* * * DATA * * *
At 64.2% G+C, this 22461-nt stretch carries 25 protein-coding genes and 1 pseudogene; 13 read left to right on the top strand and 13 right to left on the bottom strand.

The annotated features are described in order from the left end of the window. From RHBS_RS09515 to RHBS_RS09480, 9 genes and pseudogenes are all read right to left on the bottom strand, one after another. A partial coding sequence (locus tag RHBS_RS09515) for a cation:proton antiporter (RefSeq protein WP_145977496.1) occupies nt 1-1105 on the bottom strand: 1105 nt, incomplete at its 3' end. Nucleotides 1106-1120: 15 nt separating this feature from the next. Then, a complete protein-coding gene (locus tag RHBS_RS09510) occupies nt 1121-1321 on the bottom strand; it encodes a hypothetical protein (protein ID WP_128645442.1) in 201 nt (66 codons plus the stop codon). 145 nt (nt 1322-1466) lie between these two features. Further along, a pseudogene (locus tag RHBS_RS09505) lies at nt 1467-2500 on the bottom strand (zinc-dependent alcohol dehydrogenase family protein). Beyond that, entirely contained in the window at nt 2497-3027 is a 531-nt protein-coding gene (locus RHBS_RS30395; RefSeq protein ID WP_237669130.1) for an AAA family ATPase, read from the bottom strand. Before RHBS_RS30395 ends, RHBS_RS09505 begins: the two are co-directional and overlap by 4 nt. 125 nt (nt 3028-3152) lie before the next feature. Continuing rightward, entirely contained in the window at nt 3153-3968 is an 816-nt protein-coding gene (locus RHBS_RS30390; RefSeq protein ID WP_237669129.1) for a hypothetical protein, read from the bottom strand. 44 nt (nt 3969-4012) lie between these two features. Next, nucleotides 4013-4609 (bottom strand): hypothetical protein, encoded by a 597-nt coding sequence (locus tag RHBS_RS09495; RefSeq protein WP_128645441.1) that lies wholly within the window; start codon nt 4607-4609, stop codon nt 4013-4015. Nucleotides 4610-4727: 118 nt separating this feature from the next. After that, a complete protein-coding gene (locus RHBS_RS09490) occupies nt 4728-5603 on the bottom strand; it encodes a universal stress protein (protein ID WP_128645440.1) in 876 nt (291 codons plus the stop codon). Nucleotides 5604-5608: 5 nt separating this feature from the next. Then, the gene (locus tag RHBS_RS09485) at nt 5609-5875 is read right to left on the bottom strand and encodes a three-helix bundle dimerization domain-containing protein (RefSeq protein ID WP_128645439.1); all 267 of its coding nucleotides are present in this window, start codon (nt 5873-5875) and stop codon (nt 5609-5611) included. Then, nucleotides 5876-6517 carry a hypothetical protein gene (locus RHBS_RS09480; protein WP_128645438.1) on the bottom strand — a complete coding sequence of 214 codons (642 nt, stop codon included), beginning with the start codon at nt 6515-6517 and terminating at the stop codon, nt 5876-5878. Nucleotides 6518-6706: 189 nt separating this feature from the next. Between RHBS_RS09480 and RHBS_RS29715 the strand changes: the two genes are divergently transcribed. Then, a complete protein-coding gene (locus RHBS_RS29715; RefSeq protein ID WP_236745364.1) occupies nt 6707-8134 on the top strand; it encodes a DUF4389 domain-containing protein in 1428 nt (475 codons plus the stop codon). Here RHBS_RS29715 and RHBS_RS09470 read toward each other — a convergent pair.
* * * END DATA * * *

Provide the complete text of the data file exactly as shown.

At 64.2% G+C, this 22461-nt stretch carries 25 protein-coding genes and 1 pseudogene; 13 read left to right on the top strand and 13 right to left on the bottom strand.

The annotated features are described in order from the left end of the window. From RHBS_RS09515 to RHBS_RS09480, 9 genes and pseudogenes are all read right to left on the bottom strand, one after another. A partial coding sequence (locus tag RHBS_RS09515) for a cation:proton antiporter (RefSeq protein WP_145977496.1) occupies nt 1-1105 on the bottom strand: 1105 nt, incomplete at its 3' end. Nucleotides 1106-1120: 15 nt separating this feature from the next. Then, a complete protein-coding gene (locus tag RHBS_RS09510) occupies nt 1121-1321 on the bottom strand; it encodes a hypothetical protein (protein ID WP_128645442.1) in 201 nt (66 codons plus the stop codon). 145 nt (nt 1322-1466) lie between these two features. Further along, a pseudogene (locus tag RHBS_RS09505) lies at nt 1467-2500 on the bottom strand (zinc-dependent alcohol dehydrogenase family protein). Beyond that, entirely contained in the window at nt 2497-3027 is a 531-nt protein-coding gene (locus RHBS_RS30395; RefSeq protein ID WP_237669130.1) for an AAA family ATPase, read from the bottom strand. Before RHBS_RS30395 ends, RHBS_RS09505 begins: the two are co-directional and overlap by 4 nt. 125 nt (nt 3028-3152) lie before the next feature. Continuing rightward, entirely contained in the window at nt 3153-3968 is an 816-nt protein-coding gene (locus RHBS_RS30390; RefSeq protein ID WP_237669129.1) for a hypothetical protein, read from the bottom strand. 44 nt (nt 3969-4012) lie between these two features. Next, nucleotides 4013-4609 (bottom strand): hypothetical protein, encoded by a 597-nt coding sequence (locus tag RHBS_RS09495; RefSeq protein WP_128645441.1) that lies wholly within the window; start codon nt 4607-4609, stop codon nt 4013-4015. Nucleotides 4610-4727: 118 nt separating this feature from the next. After that, a complete protein-coding gene (locus RHBS_RS09490) occupies nt 4728-5603 on the bottom strand; it encodes a universal stress protein (protein ID WP_128645440.1) in 876 nt (291 codons plus the stop codon). Nucleotides 5604-5608: 5 nt separating this feature from the next. Then, the gene (locus tag RHBS_RS09485) at nt 5609-5875 is read right to left on the bottom strand and encodes a three-helix bundle dimerization domain-containing protein (RefSeq protein ID WP_128645439.1); all 267 of its coding nucleotides are present in this window, start codon (nt 5873-5875) and stop codon (nt 5609-5611) included. Then, nucleotides 5876-6517 carry a hypothetical protein gene (locus RHBS_RS09480; protein WP_128645438.1) on the bottom strand — a complete coding sequence of 214 codons (642 nt, stop codon included), beginning with the start codon at nt 6515-6517 and terminating at the stop codon, nt 5876-5878. Nucleotides 6518-6706: 189 nt separating this feature from the next. Between RHBS_RS09480 and RHBS_RS29715 the strand changes: the two genes are divergently transcribed. Then, a complete protein-coding gene (locus RHBS_RS29715; RefSeq protein ID WP_236745364.1) occupies nt 6707-8134 on the top strand; it encodes a DUF4389 domain-containing protein in 1428 nt (475 codons plus the stop codon). Here RHBS_RS29715 and RHBS_RS09470 read toward each other — a convergent pair.